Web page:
Flower power.
As Grovjobb, we released three albums on Garageland Records, situated in Umeå, consisting of my compositions.
Soon enough, I wanted to expand my music to be much longer and even longer in time and space, but without loss of concentration and conceptual continuity.
During exactly the same time, I happened to discover the sitar, and fell immediately in love with the instrument, and thus, started to study this magical instrument on my own for a couple of years, with the tuition books of Manfred Junius and Clem Alford (of Magic Carpet fame) as the only guiding lights in the prevailing darkness.
Not the easiest of tasks, since becoming a sitar master is a life-long commitment, and so totally different from everything else I had done up til now.
But, since I had become more or less totally "posessively fanatical" by then, I most gladly prolonged my journey to wisdom.
Soon afterwards, a "once-of-a-lifetime-opportunity" appeared, in the shape of Roop Verma.
According to an ad in my local newspaper, I read that the sitar master Roop Verma would give a concert at the City Concert Hall in Göteborg, early next month, and to continue the newspaper information "Roop Verma have studied for Ravi Shankar and Ali Akbar Khan".
Before the beginning, I had already listened to some recordings of classical Indian ragas, and was totally fascinated by what I heard, there and then.
I could sense a very special magic in the musical introductions to the pieces, Alap, in where you slowly shows and expands "the shapes to come".
Lately I have come to know that it is in these, first parts, the very beginnings of the compositions, that you are allowed to learn much further on, in the lifelong sitar studies.
Secrets don't come easily.
And then, something appeared to me as in a flash; the sensation that appears only once in your lifetime; I felt totally "safe at home" in the music that Roop Verma presented and performed.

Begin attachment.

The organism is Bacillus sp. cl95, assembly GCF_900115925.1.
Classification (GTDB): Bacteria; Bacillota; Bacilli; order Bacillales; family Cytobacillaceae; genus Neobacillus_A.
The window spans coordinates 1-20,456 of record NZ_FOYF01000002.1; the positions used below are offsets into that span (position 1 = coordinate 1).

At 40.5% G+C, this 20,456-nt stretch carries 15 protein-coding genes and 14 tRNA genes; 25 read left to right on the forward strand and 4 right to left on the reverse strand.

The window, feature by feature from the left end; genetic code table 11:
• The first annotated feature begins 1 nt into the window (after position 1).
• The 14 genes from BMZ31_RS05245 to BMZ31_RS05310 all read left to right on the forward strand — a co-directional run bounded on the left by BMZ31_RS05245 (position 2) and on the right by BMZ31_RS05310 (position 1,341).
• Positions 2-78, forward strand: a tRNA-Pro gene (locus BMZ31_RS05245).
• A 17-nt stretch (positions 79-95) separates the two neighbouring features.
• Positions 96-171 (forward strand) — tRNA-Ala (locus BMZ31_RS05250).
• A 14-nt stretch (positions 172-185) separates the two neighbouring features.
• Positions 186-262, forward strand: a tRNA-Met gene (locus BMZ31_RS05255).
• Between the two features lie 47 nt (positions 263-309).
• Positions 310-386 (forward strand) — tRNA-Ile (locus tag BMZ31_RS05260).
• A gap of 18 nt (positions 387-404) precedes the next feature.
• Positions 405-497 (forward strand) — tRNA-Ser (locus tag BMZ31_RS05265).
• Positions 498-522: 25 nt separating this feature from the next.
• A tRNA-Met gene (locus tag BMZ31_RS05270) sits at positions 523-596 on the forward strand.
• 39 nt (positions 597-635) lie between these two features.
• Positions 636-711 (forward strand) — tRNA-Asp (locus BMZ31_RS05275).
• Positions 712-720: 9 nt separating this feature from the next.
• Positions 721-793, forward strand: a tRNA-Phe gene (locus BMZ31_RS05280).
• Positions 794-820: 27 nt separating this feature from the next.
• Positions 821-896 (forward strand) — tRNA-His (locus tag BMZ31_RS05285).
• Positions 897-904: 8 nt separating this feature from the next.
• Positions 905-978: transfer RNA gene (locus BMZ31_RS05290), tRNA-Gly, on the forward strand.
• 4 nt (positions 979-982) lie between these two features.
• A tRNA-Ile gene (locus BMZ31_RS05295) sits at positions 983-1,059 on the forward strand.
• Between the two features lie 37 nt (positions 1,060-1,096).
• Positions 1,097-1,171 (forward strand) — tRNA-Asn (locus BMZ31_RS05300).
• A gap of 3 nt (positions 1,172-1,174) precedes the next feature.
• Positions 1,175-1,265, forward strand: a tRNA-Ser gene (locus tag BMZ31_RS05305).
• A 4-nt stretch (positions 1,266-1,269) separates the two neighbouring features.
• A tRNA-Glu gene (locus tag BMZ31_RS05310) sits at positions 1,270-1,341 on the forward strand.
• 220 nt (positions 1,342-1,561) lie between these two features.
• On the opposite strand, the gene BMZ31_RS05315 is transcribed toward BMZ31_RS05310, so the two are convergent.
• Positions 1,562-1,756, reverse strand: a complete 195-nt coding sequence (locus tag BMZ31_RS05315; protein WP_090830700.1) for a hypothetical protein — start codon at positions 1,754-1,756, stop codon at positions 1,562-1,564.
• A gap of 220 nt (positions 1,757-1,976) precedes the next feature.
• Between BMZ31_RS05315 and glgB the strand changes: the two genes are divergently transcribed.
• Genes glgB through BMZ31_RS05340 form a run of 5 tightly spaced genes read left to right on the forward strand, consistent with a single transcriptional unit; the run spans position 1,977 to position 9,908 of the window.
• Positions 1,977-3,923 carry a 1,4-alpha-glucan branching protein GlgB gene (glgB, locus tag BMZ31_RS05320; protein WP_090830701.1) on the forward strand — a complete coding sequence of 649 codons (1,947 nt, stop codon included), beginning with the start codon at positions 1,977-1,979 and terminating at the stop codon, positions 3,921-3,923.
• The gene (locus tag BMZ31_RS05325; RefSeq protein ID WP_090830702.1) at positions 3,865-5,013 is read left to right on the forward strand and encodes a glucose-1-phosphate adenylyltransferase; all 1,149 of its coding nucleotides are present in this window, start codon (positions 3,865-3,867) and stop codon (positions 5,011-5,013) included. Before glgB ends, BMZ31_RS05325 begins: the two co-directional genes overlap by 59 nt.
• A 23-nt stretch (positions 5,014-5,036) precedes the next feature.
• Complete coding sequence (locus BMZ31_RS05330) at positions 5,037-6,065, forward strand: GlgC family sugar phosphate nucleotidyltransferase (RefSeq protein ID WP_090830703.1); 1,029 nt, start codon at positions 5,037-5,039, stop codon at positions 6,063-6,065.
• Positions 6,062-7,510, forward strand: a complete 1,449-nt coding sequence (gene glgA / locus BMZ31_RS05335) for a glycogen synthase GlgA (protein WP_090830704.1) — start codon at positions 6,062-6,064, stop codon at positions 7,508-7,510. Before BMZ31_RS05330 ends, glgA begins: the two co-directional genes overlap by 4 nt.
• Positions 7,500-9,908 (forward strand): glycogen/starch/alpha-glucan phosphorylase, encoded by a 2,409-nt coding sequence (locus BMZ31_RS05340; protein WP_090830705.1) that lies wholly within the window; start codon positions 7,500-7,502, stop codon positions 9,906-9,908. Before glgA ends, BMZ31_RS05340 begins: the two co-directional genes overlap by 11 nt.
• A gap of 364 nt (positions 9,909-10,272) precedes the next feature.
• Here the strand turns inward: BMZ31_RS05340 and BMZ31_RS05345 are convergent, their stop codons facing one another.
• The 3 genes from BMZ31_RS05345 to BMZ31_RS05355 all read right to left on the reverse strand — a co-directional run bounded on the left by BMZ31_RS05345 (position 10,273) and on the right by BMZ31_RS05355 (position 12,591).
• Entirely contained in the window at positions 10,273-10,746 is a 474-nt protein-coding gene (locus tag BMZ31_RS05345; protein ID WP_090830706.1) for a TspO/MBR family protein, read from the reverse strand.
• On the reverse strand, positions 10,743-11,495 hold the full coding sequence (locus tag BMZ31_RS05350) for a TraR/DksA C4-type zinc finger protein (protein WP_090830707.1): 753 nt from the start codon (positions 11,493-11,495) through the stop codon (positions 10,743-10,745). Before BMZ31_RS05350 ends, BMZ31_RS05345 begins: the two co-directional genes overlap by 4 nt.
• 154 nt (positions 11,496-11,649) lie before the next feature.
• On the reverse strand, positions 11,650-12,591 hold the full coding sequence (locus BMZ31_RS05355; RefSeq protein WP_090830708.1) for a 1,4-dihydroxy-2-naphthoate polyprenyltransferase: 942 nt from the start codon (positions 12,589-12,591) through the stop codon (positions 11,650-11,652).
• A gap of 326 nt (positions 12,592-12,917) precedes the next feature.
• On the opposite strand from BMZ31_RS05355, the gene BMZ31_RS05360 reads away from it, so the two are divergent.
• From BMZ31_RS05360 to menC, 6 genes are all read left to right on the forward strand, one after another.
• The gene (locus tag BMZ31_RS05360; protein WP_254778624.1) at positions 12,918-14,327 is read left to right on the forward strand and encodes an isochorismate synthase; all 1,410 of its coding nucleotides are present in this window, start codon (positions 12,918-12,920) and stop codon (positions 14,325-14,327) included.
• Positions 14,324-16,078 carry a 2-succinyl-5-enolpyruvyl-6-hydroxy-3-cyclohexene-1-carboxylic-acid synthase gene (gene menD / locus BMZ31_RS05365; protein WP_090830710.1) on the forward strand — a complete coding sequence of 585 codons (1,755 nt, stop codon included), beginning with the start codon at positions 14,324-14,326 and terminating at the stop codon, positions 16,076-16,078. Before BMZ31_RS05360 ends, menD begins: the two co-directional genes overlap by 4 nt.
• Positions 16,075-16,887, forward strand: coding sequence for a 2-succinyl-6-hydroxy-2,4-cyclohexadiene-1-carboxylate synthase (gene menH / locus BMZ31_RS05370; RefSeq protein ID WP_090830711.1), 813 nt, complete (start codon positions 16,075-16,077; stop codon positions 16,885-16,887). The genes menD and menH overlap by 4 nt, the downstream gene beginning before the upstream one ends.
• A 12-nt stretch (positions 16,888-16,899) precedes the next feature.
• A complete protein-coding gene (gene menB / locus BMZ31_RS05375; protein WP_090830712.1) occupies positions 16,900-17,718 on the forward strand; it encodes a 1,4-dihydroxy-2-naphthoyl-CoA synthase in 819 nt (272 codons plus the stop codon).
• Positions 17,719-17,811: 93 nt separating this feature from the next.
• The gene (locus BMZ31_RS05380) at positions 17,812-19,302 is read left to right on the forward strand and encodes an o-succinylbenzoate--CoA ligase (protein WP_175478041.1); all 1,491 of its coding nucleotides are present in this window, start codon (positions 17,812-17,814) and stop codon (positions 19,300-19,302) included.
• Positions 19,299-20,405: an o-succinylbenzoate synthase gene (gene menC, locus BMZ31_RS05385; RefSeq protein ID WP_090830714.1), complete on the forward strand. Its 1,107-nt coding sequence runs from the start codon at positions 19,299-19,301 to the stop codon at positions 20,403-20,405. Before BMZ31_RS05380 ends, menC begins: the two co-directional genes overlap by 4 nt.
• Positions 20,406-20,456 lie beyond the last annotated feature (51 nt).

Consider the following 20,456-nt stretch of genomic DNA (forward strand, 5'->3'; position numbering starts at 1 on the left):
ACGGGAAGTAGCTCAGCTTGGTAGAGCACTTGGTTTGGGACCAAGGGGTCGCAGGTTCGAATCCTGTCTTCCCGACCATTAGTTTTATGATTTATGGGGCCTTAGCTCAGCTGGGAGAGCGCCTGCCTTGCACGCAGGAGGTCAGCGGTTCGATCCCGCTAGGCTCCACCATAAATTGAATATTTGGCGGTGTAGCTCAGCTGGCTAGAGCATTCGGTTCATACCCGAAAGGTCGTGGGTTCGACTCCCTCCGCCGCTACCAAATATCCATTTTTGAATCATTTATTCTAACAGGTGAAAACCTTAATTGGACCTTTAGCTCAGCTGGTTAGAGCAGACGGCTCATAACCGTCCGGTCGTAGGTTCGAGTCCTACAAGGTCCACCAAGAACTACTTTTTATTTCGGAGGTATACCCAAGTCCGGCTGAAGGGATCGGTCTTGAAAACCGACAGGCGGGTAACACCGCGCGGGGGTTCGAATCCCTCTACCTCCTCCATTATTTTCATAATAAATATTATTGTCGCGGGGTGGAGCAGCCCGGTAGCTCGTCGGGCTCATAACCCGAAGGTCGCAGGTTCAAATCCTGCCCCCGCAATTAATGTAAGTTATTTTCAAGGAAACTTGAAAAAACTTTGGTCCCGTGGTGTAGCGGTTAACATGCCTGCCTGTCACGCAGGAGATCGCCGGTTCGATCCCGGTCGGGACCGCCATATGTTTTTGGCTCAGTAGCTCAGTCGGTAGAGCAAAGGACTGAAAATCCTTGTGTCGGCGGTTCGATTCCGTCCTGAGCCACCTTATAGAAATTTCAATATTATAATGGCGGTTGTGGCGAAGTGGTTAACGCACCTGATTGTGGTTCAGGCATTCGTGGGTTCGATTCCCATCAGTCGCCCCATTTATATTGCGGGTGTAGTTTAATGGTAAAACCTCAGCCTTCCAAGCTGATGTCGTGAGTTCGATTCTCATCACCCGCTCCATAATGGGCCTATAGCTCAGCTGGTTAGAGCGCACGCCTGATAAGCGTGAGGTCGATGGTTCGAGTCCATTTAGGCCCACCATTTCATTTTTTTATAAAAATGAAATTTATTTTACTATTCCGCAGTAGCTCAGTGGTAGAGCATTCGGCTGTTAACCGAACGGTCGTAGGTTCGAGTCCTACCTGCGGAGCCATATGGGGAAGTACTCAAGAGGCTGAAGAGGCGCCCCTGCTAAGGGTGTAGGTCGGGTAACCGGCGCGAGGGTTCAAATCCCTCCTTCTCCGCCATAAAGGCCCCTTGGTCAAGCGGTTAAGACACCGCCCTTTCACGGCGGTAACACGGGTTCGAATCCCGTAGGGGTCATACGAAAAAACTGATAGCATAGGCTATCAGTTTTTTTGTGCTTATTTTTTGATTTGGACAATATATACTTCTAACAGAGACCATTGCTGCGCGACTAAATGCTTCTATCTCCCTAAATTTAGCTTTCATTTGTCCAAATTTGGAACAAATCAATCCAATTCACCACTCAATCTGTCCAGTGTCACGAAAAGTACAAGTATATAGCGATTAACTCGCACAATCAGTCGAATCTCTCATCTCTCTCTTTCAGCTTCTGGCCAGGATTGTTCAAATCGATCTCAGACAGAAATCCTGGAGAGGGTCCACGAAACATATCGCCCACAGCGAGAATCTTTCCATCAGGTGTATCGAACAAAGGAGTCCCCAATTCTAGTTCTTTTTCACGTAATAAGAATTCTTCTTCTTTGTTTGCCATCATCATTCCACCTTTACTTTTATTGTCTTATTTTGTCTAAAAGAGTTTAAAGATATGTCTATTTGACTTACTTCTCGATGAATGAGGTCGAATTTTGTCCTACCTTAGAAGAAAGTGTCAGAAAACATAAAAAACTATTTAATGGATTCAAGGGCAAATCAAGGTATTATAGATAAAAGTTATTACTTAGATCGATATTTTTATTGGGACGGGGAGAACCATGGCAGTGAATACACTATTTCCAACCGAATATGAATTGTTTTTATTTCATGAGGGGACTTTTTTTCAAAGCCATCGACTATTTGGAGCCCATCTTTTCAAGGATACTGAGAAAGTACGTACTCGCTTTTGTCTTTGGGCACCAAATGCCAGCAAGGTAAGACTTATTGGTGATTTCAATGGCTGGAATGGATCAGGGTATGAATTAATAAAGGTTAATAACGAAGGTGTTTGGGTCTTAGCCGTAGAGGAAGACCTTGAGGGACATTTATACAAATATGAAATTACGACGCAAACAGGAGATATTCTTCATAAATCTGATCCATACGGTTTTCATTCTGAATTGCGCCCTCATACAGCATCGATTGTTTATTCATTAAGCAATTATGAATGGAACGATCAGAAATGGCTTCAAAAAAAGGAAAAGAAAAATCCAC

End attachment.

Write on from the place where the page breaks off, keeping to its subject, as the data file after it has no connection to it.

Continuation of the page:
A feeling and an insight I had never experienced before or after.
Some weeks later Roop Verma had an workshop in Göteborg, in which I, of course, totally immersed in, and not too long after that, I found myself being in New York, involved in a two-weeks studying course in the Ananda Ashram, situated in Monroe, N.Y.
This was also the initiation and beginning of a several years long study for me, together with the sitar master Roop Verma, and, in extension, a magical musical journey that still continues to this day.
There are many similarities between learning the sitar from a master, and learning the banjo from the generations of inherited knowledge from your father, mother, grandfather, grandmother and related.
Whether it is classical Indian music concerned, or mountain folk music, the tradition continues eternally, generation after generation after generation,
And also, some insights remains forever secrets to the choosen few; just as it should be, of course.
Evening and morning ragas, nursery rhymes, holy psalms, mountain music; in one sense, totally apart, but on the other hand, also completely connected.
I have during quite a long time now been trying to figuring out how to write an tutorial book which connects my composed music with my improvisations; to connect everyting together in the same, natural way that made my young self wanted to learn more and more.
This feeling appeared already in my youth, when I first heard certain guitar records with the tablature enlosed, or related texts of insight, written on the back covers of record sleeves.
This now, my book, is an attempt to reproduce these sensations and insights.
The parts that are notated within a tablature are all interpretations from my LP-album "Mountain Flame", in where I play banjo, sitar, acoustic guitar and dulcimer.
Since this music within, to a great extent, are composed thoroughly through improvisation, and then expanding along the way of the performance, so to speak, and will never be heard exactly the same again, it is concidered to appear as in the same principles as in the old Indian days, when a 40 minutes long recorded raga would appear as a 3 minute musical piece on an old 78 RPM record, without even for an instant, loosing the purpose or aim within the presented raga.
Another aim of mine is that the avid student are welcomed to choose a certain, shorter part of a composition on my record, develop it, and make the music its own.
Circular circulation, and the music continues, forever and on and on.
Just as it is supposed to be.
So, most welcome, One and all, to enter!